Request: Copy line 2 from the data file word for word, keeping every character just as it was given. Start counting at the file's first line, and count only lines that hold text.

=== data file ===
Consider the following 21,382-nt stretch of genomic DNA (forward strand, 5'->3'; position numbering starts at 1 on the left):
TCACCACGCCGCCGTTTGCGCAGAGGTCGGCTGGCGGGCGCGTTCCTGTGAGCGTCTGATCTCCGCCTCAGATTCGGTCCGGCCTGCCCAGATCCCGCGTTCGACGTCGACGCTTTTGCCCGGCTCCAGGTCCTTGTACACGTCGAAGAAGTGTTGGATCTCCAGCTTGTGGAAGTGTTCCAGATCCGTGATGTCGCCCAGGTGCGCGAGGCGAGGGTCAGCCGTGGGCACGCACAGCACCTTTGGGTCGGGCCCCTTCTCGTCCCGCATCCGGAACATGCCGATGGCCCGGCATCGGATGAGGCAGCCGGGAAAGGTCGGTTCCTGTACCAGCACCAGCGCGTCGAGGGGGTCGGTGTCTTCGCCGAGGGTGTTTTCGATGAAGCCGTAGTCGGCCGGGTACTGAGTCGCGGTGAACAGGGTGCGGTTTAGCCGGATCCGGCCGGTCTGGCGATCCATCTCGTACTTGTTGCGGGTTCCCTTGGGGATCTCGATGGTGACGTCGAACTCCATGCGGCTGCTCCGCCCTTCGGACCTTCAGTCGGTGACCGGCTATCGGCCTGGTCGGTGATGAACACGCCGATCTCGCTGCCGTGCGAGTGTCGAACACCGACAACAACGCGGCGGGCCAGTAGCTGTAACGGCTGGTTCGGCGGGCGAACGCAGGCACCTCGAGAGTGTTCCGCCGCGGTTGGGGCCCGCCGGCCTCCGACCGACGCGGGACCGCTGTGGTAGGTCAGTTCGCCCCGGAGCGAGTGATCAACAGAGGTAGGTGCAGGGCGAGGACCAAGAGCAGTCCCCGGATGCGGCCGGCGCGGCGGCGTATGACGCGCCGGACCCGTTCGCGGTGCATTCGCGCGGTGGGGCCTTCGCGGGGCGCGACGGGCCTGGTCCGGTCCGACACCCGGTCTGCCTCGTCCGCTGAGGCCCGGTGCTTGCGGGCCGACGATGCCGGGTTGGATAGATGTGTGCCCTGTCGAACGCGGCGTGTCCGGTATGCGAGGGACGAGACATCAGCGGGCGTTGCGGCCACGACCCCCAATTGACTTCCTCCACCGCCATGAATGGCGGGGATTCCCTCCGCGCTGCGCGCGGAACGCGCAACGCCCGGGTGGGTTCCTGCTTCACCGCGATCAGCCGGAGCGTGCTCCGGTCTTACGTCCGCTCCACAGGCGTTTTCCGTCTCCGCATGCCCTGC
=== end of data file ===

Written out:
TCACCACGCCGCCGTTTGCGCAGAGGTCGGCTGGCGGGCGCGTTCCTGTGAGCGTCTGATCTCCGCCTCAGATTCGGTCCGGCCTGCCCAGATCCCGCGTTCGACGTCGACGCTTTTGCCCGGCTCCAGGTCCTTGTACACGTCGAAGAAGTGTTGGATCTCCAGCTTGTGGAAGTGTTCCAGATCCGTGATGTCGCCCAGGTGCGCGAGGCGAGGGTCAGCCGTGGGCACGCACAGCACCTTTGGGTCGGGCCCCTTCTCGTCCCGCATCCGGAACATGCCGATGGCCCGGCATCGGATGAGGCAGCCGGGAAAGGTCGGTTCCTGTACCAGCACCAGCGCGTCGAGGGGGTCGGTGTCTTCGCCGAGGGTGTTTTCGATGAAGCCGTAGTCGGCCGGGTACTGAGTCGCGGTGAACAGGGTGCGGTTTAGCCGGATCCGGCCGGTCTGGCGATCCATCTCGTACTTGTTGCGGGTTCCCTTGGGGATCTCGATGGTGACGTCGAACTCCATGCGGCTGCTCCGCCCTTCGGACCTTCAGTCGGTGACCGGCTATCGGCCTGGTCGGTGATGAACACGCCGATCTCGCTGCCGTGCGAGTGTCGAACACCGACAACAACGCGGCGGGCCAGTAGCTGTAACGGCTGGTTCGGCGGGCGAACGCAGGCACCTCGAGAGTGTTCCGCCGCGGTTGGGGCCCGCCGGCCTCCGACCGACGCGGGACCGCTGTGGTAGGTCAGTTCGCCCCGGAGCGAGTGATCAACAGAGGTAGGTGCAGGGCGAGGACCAAGAGCAGTCCCCGGATGCGGCCGGCGCGGCGGCGTATGACGCGCCGGACCCGTTCGCGGTGCATTCGCGCGGTGGGGCCTTCGCGGGGCGCGACGGGCCTGGTCCGGTCCGACACCCGGTCTGCCTCGTCCGCTGAGGCCCGGTGCTTGCGGGCCGACGATGCCGGGTTGGATAGATGTGTGCCCTGTCGAACGCGGCGTGTCCGGTATGCGAGGGACGAGACATCAGCGGGCGTTGCGGCCACGACCCCCAATTGACTTCCTCCACCGCCATGAATGGCGGGGATTCCCTCCGCGCTGCGCGCGGAACGCGCAACGCCCGGGTGGGTTCCTGCTTCACCGCGATCAGCCGGAGCGTGCTCCGGTCTTACGTCCGCTCCACAGGCGTTTTCCGTCTCCGCATGCCCTGC